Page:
Monday, 4 July 2016

Tremadog rocks

An evening walk after bog surveying near Porthmadog finally gave me the chance to explore the amazing cliffs and hanging woodlands above Tremadog.  I only scratched the surface of this extensive area, and I'm sure there's plenty more to be found.  Most of the time I was up on the open, sunny clifftop rocks, where Campylopus pilifer and Hedwigia integrifolia were surprisingly common.  The former grows in dense cushions in rock crevices and its thick shoots are reassuringly different to the common C. introflexus, whilst the latter sprawls on sunny rocks and its lack of hairpoints is immediately different to H. stellata.

One area held extensive patches of a sprawling Racomitrium with very short hairpoints.  This was growing close to typical, hoary R. heterostichum and looked incredibly different, yet they are treated as a single species in the Census Catalogue!  Also nearby was muticous (pointless) R. obtusum, which is again treated as part of R. heterostichum in Britain.  The short-pointed, narrow-leaved plant is Racomitrium obtusifolium f. trichophorum, which I discussed in The Mosses and Liverworts of Pembrokeshire.  I have now found it in several places on coastal tors in Wales, from Pembrokeshire to Harlech and Tremadog, but never inland.  There seems to be a pattern developing in records of this distinctive-looking moss...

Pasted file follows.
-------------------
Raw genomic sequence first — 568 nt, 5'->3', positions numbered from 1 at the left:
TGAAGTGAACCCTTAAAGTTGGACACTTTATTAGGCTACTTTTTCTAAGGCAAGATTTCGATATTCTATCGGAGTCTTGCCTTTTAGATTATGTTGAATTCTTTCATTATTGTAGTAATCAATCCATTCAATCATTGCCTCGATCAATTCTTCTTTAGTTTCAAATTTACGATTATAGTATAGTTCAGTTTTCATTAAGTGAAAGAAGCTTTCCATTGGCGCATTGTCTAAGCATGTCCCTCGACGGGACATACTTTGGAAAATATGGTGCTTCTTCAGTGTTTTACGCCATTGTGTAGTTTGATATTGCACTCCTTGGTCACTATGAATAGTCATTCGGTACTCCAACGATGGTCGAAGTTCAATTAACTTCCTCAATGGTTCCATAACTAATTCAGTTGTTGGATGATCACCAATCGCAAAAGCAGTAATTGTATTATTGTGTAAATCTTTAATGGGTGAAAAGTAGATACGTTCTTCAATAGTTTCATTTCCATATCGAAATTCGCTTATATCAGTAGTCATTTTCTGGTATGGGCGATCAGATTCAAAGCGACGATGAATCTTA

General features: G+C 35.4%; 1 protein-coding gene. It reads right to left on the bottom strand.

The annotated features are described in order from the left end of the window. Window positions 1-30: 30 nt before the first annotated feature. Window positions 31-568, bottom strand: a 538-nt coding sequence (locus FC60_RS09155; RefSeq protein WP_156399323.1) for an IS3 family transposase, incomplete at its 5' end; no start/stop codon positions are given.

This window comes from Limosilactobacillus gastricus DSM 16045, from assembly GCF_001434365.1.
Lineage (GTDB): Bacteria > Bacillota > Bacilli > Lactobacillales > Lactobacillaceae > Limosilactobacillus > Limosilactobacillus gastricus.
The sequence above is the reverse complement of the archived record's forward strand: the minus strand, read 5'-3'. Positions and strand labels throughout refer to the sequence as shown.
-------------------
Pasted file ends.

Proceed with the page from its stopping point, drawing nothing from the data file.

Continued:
A scramble down into the upper part of the woodland above the Hospital revealed abundant Frullania fragilifolia and Plagiochila bifaria as well as some Marchesinia mackaii.  A large lichen on a boulder may well be the uncommon Cetrelia olivetorum, which may well be new for the site (already known to hold a good example of The Lobarion).  There are still vast explored and potentially bryophyte-rich habitat in the Tremadog area, as well as past generations' rarities to be rediscovered (some localities were kept secret and subsequently slipped out of bryologists' knowledge).  Oh to return!

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